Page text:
3.3 - How can demand for energy be managed sustainably

RoryFlynn2
Mind Map by RoryFlynn2, updated more than 1 year ago
RoryFlynn2
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A-level Geography G3 (Energy) Mind Map on 3.3 - How can demand for energy be managed sustainably, created by RoryFlynn2 on 06/07/2013.

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3.3 - How can demand for energy be managed sustainably
1 India
1.1 Muppandal wind farms
1.1.1 Asia's largest turbine - can power 190,000 energy saving light bulb
1.1.2 3500 wind turbines - 1600 megawatts - power 1 million homes
1.1.3 1 turbine = US$1.5 million - very expensive
1.1.4 To overcome costs - 100% depreciation - energy costs nothing to companies that invest - do this instead of pay taxes
1.1.5 A country cannot supply all of its energy from one form - wind unpredictable in India
1.1.5.1 Solar plans - 20 megawatts by 2020
1.2 Current usage - 80% thermal, 2% nuclear, 16% hydro, 2% solar
1.3 Biogas
1.3.1 Cattle manure produces methane - can be burnt for cooking
1.3.1.1 Cleaner than wood stoves - very smokey + less deforestation
1.3.2 Relatively cheap to make + easy to build
1.3.2.1 Can be built and maintained by locals
1.3.3 Meets 57% of national demand
1.3.4 Reduces chronic diseases e.g. respiratory illnesses
1.3.5 Bi-product 'slurry' nutrient rich + can be returned to fields as short term fertiliser
1.3.5.1 Improved subsistence, increased food security and increased income
1.4 Demand expected to grow 4.6%
2 Three Gorges Dam, China
2.1 Opportunities created
2.1.1 Economic
2.1.1.1 Provides electricity to support rising demand
2.1.1.2 Provides 18,200 MW of HEP (20% of overall HEP)
2.1.1.3 Millions of jobs created
2.1.1.4 Improves navigation on Yangtze River
2.1.2 Flood Control
2.1.2.1 Reduces risk of flooding in lower Yangtze River
2.1.2.2 660km long reservoir can store 100 yr flood event
2.1.2.3 Protects 15 million people +1.5 million ha of land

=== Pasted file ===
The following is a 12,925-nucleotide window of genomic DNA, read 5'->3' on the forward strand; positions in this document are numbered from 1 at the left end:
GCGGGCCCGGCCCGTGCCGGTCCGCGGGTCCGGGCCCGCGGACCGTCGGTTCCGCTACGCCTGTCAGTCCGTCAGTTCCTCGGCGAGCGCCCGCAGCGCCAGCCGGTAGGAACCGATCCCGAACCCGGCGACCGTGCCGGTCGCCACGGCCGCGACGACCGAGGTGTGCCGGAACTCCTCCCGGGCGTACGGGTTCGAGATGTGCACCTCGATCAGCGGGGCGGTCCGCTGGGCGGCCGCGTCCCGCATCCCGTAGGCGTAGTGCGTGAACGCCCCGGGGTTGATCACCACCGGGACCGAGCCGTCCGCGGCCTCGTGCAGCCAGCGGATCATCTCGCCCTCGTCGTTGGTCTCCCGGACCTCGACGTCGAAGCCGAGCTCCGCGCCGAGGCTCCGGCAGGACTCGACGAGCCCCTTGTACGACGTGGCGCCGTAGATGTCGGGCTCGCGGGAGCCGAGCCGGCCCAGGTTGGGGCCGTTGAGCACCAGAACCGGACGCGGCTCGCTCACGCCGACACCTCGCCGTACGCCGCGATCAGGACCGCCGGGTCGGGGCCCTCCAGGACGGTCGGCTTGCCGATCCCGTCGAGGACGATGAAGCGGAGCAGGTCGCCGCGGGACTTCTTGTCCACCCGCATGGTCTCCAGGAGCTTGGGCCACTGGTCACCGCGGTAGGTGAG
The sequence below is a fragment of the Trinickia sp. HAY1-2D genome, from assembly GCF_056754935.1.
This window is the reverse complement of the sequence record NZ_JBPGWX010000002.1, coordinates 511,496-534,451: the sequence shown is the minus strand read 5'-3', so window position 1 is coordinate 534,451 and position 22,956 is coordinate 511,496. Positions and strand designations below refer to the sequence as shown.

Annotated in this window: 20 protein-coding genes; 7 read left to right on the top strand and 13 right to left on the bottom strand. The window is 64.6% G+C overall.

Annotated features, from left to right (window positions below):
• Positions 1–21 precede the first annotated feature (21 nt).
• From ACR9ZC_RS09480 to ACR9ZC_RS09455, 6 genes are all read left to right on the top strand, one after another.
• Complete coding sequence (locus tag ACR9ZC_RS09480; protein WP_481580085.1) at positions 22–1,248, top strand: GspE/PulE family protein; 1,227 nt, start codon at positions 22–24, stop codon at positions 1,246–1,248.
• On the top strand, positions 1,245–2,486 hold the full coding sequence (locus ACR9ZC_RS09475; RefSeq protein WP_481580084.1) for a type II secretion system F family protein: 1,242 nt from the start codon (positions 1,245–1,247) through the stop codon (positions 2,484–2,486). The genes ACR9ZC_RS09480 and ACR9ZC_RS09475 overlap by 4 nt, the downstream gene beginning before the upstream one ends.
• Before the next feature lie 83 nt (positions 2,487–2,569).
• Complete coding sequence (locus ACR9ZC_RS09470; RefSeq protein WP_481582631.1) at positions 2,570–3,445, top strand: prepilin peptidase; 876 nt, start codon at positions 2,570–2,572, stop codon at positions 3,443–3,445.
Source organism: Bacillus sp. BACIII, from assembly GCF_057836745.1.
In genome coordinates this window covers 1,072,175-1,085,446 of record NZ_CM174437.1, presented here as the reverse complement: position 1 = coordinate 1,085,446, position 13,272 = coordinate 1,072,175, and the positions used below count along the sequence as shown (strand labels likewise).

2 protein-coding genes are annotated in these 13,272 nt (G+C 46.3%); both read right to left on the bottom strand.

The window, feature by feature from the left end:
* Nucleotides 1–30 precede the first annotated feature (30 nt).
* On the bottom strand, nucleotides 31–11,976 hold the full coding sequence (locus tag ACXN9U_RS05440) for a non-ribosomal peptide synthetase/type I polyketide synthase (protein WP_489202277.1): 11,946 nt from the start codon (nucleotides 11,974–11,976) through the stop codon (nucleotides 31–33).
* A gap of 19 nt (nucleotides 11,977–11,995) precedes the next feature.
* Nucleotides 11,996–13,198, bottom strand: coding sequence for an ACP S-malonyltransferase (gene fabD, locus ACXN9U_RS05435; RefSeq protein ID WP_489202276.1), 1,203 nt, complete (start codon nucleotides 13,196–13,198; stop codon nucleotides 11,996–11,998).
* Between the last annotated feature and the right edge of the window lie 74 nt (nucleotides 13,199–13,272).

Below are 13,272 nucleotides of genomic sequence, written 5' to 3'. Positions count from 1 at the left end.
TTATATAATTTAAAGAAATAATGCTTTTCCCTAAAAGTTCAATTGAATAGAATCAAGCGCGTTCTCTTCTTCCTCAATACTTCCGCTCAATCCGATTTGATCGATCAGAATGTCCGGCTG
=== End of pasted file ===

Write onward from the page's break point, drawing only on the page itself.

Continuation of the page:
2.1.3 Sustainability and climate control
2.1.3.1 HEP is clean, renewable energy
2.1.3.2 Gain will be wiped out by China's investment into coal power stations
2.2 Problems
2.2.1 Resettlement of indigenous people
2.2.1.1 1.2 - 1.9 million forcibly displaced during creation of reservoir
2.2.1.2 Govt promised cash compensation + new homes - not delivered
2.2.1.3 Fraud and corruption among local officials
2.2.1.4 Forced to live in poorer conditions
2.2.2 Environmental degradation
2.2.2.1 Reservoir water flow too slow to wash out pollutants
2.2.2.2 Declining water quality
2.2.2.2.1 habitat loss
2.2.3 Social + cultural
2.2.3.1 Flooding = loss of cultural, archaeological and historic sites
2.2.3.2 Destroy natural beauty of 3 Gorges - popular tourist site
2.2.4 Economic
2.2.4.1 Loss of 30,000 ha of productive farmland
2.2.4.2 No floods = no natural fertilisation = reliance on chemical fertilisers
2.2.4.3 Reduction in minerals at mouth = inshore fish catches fallen by 1 million tonnes/yr
2.2.4.4 Industrial activities (Coal + metal ore mines) lost from river banks from flooding
3 Carbon Trading
3.1 Set up 2007
3.2 Quotas on how much carbon countries can produce
3.3 Large carbon-producing companies given 'carbon credits'
3.3.1 If production reduced - they can sell credits to other companies = profit
3.4 If a company goes over quota - fined
3.5 Problem?
3.5.1 Lots of companies reduce - surplus of credits - lose value = less incentive to cut
4 Energy conservation
4.1 Earthship Brighton
4.1.1 Project aiming to create a model low carbon house
4.1.1.1 Off-grid, self sufficient 'green' buildings
4.1.1.1.1 Constructed using waste car tyres + other recyclables
4.1.1.2 Collect own water + use plants to treat sewage
4.1.1.3 Rain = Free water, wind = free power, sun = power + heat
4.2 Why?
4.2.1 Economic
4.2.1.1 Fuel costs
4.2.1.1.1 over £65 million/ yr in UK
4.2.2 Enivornmental
4.2.2.1 Pollutants (CO2 emissions)
4.2.3 Social
4.2.3.1 Jobs created
4.2.3.2 Easier + cheaper to run homes
4.2.3.3 Important for people with low incomes
4.2.4 Politcal
4.2.4.1 Energy security
5 Brazil biofuels
5.1 Runs many of their cars from ethanol produced by sugar cane
5.1.1 20% less carbon emissions
5.2 Working network of petrol stations supplying biofuels
5.3 Land reforms
5.3.1 Govt gives landless farmers land for biofuel production
5.3.1.1 HOWEVER - Multinationals buy the land
5.3.1.1.1 Food production reduces
5.3.1.1.1.1 Brazilian production of rice + beans fall by 15% over last 20yrs
5.3.1.1.2 Peasant farmers unable to buy land
5.3.1.1.3 Employ few people - less benefits
5.4 Biodiesel nearly doubled
6 Jatropha
6.1 1/4 of US maize crop will go to fuel
6.2 Requires 14 million ha of land
6.3 Disadvantages
6.3.1 Food prices rising due to refocus on biofuels
6.3.1.1 10% rise in food price means poverty for people in India
6.3.2 Led to local farmers' crops replaced - now relying on food handouts
6.3.2.1 Increased food security
6.3.3 Reports of farmers being thrown off land
6.3.3.1 Arrested for uprooting jatropha crop
6.3.4 Move to biofuels = displacement of people, hunger, poverty, inability to grow food for themselves
6.3.5 MEDCs suffer much less than LEDCs - TNCs/ globalisation
6.3.5.1 Biofuels for rich countries mustn't come at the expense of food for poor countries
6.4 Advantages
6.4.1 20% of diesel to come from these crops in 8yrs time
6.4.2 Provides an income
6.4.3 Can be grown on inhabitable land for normal crops
6.4.4 Can be grown on outskirts of other crops
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